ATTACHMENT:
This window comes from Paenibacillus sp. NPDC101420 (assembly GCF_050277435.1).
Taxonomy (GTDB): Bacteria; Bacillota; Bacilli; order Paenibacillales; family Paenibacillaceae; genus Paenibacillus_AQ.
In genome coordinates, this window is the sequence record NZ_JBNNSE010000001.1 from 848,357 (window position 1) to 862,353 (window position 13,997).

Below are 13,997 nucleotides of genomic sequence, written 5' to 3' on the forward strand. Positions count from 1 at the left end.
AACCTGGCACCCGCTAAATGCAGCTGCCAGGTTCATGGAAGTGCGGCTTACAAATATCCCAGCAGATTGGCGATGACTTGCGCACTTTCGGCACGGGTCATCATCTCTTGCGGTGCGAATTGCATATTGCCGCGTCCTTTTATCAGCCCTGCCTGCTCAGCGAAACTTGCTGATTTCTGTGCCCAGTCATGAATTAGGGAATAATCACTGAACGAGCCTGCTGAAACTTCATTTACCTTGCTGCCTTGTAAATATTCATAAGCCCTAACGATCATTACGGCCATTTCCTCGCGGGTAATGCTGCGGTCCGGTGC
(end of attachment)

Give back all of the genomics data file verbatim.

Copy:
This window comes from Paenibacillus sp. NPDC101420 (assembly GCF_050277435.1).
Taxonomy (GTDB): Bacteria; Bacillota; Bacilli; order Paenibacillales; family Paenibacillaceae; genus Paenibacillus_AQ.
In genome coordinates, this window is the sequence record NZ_JBNNSE010000001.1 from 848,357 (window position 1) to 862,353 (window position 13,997).

Below are 13,997 nucleotides of genomic sequence, written 5' to 3' on the forward strand. Positions count from 1 at the left end.
AACCTGGCACCCGCTAAATGCAGCTGCCAGGTTCATGGAAGTGCGGCTTACAAATATCCCAGCAGATTGGCGATGACTTGCGCACTTTCGGCACGGGTCATCATCTCTTGCGGTGCGAATTGCATATTGCCGCGTCCTTTTATCAGCCCTGCCTGCTCAGCGAAACTTGCTGATTTCTGTGCCCAGTCATGAATTAGGGAATAATCACTGAACGAGCCTGCTGAAACTTCATTTACCTTGCTGCCTTGTAAATATTCATAAGCCCTAACGATCATTACGGCCATTTCCTCGCGGGTAATGCTGCGGTCCGGTGC